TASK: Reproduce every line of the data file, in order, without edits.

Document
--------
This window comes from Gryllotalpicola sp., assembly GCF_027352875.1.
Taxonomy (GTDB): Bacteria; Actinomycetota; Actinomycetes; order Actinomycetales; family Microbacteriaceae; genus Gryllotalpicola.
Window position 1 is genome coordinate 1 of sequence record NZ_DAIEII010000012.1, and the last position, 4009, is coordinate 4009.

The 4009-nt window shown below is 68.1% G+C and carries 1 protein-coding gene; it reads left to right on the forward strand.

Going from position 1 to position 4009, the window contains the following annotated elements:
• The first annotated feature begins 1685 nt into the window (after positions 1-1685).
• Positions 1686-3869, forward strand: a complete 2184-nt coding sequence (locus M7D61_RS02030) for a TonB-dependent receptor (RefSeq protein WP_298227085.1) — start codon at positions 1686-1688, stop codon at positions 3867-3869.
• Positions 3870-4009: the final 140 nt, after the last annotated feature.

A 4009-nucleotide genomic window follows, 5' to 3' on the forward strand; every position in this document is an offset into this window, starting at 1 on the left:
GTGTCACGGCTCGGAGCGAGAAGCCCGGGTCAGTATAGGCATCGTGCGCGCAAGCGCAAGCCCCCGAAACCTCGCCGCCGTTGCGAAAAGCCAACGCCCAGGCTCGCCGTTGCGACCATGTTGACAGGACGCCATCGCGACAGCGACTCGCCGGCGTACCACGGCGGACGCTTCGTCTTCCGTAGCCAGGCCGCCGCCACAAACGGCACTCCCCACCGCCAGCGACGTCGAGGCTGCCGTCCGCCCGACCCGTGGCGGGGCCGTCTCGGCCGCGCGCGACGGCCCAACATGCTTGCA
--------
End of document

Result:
This window comes from Gryllotalpicola sp., assembly GCF_027352875.1.
Taxonomy (GTDB): Bacteria; Actinomycetota; Actinomycetes; order Actinomycetales; family Microbacteriaceae; genus Gryllotalpicola.
Window position 1 is genome coordinate 1 of sequence record NZ_DAIEII010000012.1, and the last position, 4009, is coordinate 4009.

The 4009-nt window shown below is 68.1% G+C and carries 1 protein-coding gene; it reads left to right on the forward strand.

Going from position 1 to position 4009, the window contains the following annotated elements:
• The first annotated feature begins 1685 nt into the window (after positions 1-1685).
• Positions 1686-3869, forward strand: a complete 2184-nt coding sequence (locus M7D61_RS02030) for a TonB-dependent receptor (RefSeq protein WP_298227085.1) — start codon at positions 1686-1688, stop codon at positions 3867-3869.
• Positions 3870-4009: the final 140 nt, after the last annotated feature.

A 4009-nucleotide genomic window follows, 5' to 3' on the forward strand; every position in this document is an offset into this window, starting at 1 on the left:
GTGTCACGGCTCGGAGCGAGAAGCCCGGGTCAGTATAGGCATCGTGCGCGCAAGCGCAAGCCCCCGAAACCTCGCCGCCGTTGCGAAAAGCCAACGCCCAGGCTCGCCGTTGCGACCATGTTGACAGGACGCCATCGCGACAGCGACTCGCCGGCGTACCACGGCGGACGCTTCGTCTTCCGTAGCCAGGCCGCCGCCACAAACGGCACTCCCCACCGCCAGCGACGTCGAGGCTGCCGTCCGCCCGACCCGTGGCGGGGCCGTCTCGGCCGCGCGCGACGGCCCAACATGCTTGCA